godnix (greyfeld) wrote,

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Utopias past and future

It so happens that yesterday, the second to last in 2003, I read Robert Heinlein's first novel, one that went unpublished until just lately. Appropriate for someone whose relationship between past and future has always been a bit tenuous, the copyright notice for this 1939 work says 2004, which is not bad for a guy that's been dead the best part of fifteen years.

In his introduction, Spider Robinson suggests (but pointedly does not insist) that For Us, the Living is not necessarily a novel at all; that it is not in fact RAH's first novel, but it is all of them. It's not good as fiction, certainly not as science fiction, although the technological speculation shows some promise; what it is, is a vehicle for presentation of a number of opinions that we will find re-presented in numerous times and ways in other works. Robinson doesn't say, but I will, that it is more of a manifesto. A look a hundred and fifty years into the future, at what the world might become if we only do a few things right.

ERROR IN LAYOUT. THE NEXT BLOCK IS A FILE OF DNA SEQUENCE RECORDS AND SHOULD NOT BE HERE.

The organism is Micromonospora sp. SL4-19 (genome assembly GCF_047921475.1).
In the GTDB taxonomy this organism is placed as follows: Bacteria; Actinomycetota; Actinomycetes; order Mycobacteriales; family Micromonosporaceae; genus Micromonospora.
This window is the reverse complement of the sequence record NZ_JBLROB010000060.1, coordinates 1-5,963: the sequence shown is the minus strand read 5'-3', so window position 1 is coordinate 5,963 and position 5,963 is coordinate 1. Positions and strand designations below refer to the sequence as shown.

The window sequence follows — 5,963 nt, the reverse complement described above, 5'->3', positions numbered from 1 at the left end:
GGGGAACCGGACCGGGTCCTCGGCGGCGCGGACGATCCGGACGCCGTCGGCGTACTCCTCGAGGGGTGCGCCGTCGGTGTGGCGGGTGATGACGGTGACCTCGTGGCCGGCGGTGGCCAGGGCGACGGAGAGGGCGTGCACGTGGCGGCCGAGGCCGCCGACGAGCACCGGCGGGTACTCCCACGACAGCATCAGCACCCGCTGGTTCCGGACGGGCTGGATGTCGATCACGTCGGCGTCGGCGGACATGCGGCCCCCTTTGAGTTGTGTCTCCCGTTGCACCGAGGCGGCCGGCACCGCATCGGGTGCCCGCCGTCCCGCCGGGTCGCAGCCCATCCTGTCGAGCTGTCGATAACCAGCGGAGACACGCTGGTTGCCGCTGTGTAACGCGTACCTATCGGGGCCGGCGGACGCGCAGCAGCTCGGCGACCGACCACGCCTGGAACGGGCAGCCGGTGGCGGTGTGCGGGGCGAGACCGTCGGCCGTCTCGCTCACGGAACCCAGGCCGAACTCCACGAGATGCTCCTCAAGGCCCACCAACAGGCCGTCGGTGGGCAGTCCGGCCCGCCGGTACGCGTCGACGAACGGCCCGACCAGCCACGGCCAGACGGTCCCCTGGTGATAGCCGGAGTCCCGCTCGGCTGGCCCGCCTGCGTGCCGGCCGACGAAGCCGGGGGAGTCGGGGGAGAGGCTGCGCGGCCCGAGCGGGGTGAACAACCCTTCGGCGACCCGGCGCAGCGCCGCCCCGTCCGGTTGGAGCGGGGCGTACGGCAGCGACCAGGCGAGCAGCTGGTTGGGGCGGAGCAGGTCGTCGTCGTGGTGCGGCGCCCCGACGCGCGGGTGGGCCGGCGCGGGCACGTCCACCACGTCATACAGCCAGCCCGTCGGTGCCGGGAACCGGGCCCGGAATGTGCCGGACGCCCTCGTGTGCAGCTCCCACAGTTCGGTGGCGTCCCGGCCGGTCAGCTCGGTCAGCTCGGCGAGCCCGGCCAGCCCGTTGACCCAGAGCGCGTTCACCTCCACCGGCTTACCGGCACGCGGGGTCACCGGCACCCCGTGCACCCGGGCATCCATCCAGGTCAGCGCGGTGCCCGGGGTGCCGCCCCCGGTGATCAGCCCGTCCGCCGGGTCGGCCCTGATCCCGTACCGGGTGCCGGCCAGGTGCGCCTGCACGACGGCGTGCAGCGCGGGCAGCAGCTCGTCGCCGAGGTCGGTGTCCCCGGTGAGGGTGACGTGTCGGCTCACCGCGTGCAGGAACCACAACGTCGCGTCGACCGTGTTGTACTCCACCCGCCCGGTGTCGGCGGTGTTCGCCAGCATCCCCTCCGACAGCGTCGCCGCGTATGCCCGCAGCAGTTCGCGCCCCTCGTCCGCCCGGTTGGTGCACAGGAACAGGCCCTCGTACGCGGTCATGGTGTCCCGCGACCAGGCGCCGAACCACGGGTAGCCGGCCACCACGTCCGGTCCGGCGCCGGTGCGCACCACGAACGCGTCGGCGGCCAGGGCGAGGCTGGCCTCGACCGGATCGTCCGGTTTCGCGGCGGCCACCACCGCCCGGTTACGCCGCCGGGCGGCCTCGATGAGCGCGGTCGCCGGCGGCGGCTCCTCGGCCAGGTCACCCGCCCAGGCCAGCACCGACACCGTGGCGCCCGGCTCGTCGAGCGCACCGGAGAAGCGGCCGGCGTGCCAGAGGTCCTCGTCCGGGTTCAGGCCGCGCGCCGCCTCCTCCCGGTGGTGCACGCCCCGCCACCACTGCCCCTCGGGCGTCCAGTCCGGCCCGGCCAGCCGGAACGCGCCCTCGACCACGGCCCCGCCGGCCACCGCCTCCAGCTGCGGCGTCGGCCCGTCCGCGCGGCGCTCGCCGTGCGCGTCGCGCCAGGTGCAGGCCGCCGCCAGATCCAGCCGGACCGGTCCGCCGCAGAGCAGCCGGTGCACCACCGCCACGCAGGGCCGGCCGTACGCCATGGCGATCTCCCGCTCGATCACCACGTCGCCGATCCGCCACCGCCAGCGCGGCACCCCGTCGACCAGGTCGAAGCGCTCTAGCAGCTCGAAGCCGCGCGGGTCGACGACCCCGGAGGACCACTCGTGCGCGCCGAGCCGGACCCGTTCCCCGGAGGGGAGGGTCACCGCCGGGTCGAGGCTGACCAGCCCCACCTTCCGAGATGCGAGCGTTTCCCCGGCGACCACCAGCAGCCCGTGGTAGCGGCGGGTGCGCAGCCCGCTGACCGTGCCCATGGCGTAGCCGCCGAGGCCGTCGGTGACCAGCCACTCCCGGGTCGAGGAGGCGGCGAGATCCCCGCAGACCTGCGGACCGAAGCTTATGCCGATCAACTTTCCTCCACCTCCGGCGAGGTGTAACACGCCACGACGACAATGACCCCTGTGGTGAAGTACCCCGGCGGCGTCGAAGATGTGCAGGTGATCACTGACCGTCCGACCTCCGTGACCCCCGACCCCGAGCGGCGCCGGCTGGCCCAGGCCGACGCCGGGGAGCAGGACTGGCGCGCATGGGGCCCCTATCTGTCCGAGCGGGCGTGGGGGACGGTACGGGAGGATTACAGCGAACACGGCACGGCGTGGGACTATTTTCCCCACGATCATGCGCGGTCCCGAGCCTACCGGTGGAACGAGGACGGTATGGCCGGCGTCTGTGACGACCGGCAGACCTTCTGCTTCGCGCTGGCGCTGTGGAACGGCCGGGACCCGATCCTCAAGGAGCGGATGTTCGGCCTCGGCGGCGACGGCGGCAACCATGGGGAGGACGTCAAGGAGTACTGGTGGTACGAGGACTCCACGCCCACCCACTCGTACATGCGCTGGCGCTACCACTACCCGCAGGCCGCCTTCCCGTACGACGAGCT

Nehemiah Scudder and the Crazy Years are already there. Same with many themes and ideas we find in other more successful works. I'm not sure that RAH's prophetic powers were all that deficient, although in the actual history Scudder is diffused into a series of like-minded demagogues; anyway the Crazy Years are, even now, methinks, upon us.

So much of Heinlein's technological advances that he foresaw in a hundred fifty years have already been surpassed, much sooner than he could have hoped; but his moral and political utopia, alas, is likely to elude us far longer. He gave us politicians who saw to the welfare of the masses, and still recognized their own limitations. How likely, I ask you, is that?

Watch this space for my own utopian musings, if I can find them. I'll be watching too.
Tags: journal

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